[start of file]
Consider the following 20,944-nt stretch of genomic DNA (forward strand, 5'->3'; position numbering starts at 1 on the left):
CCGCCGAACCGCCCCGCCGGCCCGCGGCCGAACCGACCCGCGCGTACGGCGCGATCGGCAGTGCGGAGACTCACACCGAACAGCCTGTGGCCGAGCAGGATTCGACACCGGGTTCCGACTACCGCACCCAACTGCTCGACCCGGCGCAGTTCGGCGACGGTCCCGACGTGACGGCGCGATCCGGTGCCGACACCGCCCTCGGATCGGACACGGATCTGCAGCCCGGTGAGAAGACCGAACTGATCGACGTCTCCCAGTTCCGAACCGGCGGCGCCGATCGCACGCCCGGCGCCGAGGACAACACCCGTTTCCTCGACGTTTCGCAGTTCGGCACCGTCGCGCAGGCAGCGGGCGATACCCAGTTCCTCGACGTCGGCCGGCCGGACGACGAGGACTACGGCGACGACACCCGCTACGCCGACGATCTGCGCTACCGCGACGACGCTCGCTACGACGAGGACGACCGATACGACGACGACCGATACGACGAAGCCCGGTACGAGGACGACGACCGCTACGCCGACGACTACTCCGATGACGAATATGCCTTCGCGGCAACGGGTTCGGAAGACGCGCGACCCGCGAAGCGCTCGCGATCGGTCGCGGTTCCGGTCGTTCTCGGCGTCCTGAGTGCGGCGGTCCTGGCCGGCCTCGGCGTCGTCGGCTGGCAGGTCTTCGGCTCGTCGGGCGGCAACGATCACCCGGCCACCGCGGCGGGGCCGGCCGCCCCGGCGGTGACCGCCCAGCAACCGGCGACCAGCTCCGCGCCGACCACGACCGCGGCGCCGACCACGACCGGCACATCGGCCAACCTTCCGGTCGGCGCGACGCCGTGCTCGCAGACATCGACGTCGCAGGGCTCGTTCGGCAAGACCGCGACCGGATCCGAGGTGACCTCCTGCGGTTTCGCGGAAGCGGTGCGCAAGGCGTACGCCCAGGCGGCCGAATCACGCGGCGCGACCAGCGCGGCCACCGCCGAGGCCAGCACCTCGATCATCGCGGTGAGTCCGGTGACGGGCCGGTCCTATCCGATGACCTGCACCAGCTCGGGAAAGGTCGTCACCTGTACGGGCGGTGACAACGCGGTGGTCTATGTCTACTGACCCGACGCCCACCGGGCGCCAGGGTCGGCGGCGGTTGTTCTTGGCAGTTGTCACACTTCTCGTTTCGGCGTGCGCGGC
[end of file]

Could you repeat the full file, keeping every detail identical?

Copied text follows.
Consider the following 20,944-nt stretch of genomic DNA (forward strand, 5'->3'; position numbering starts at 1 on the left):
CCGCCGAACCGCCCCGCCGGCCCGCGGCCGAACCGACCCGCGCGTACGGCGCGATCGGCAGTGCGGAGACTCACACCGAACAGCCTGTGGCCGAGCAGGATTCGACACCGGGTTCCGACTACCGCACCCAACTGCTCGACCCGGCGCAGTTCGGCGACGGTCCCGACGTGACGGCGCGATCCGGTGCCGACACCGCCCTCGGATCGGACACGGATCTGCAGCCCGGTGAGAAGACCGAACTGATCGACGTCTCCCAGTTCCGAACCGGCGGCGCCGATCGCACGCCCGGCGCCGAGGACAACACCCGTTTCCTCGACGTTTCGCAGTTCGGCACCGTCGCGCAGGCAGCGGGCGATACCCAGTTCCTCGACGTCGGCCGGCCGGACGACGAGGACTACGGCGACGACACCCGCTACGCCGACGATCTGCGCTACCGCGACGACGCTCGCTACGACGAGGACGACCGATACGACGACGACCGATACGACGAAGCCCGGTACGAGGACGACGACCGCTACGCCGACGACTACTCCGATGACGAATATGCCTTCGCGGCAACGGGTTCGGAAGACGCGCGACCCGCGAAGCGCTCGCGATCGGTCGCGGTTCCGGTCGTTCTCGGCGTCCTGAGTGCGGCGGTCCTGGCCGGCCTCGGCGTCGTCGGCTGGCAGGTCTTCGGCTCGTCGGGCGGCAACGATCACCCGGCCACCGCGGCGGGGCCGGCCGCCCCGGCGGTGACCGCCCAGCAACCGGCGACCAGCTCCGCGCCGACCACGACCGCGGCGCCGACCACGACCGGCACATCGGCCAACCTTCCGGTCGGCGCGACGCCGTGCTCGCAGACATCGACGTCGCAGGGCTCGTTCGGCAAGACCGCGACCGGATCCGAGGTGACCTCCTGCGGTTTCGCGGAAGCGGTGCGCAAGGCGTACGCCCAGGCGGCCGAATCACGCGGCGCGACCAGCGCGGCCACCGCCGAGGCCAGCACCTCGATCATCGCGGTGAGTCCGGTGACGGGCCGGTCCTATCCGATGACCTGCACCAGCTCGGGAAAGGTCGTCACCTGTACGGGCGGTGACAACGCGGTGGTCTATGTCTACTGACCCGACGCCCACCGGGCGCCAGGGTCGGCGGCGGTTGTTCTTGGCAGTTGTCACACTTCTCGTTTCGGCGTGCGCGGC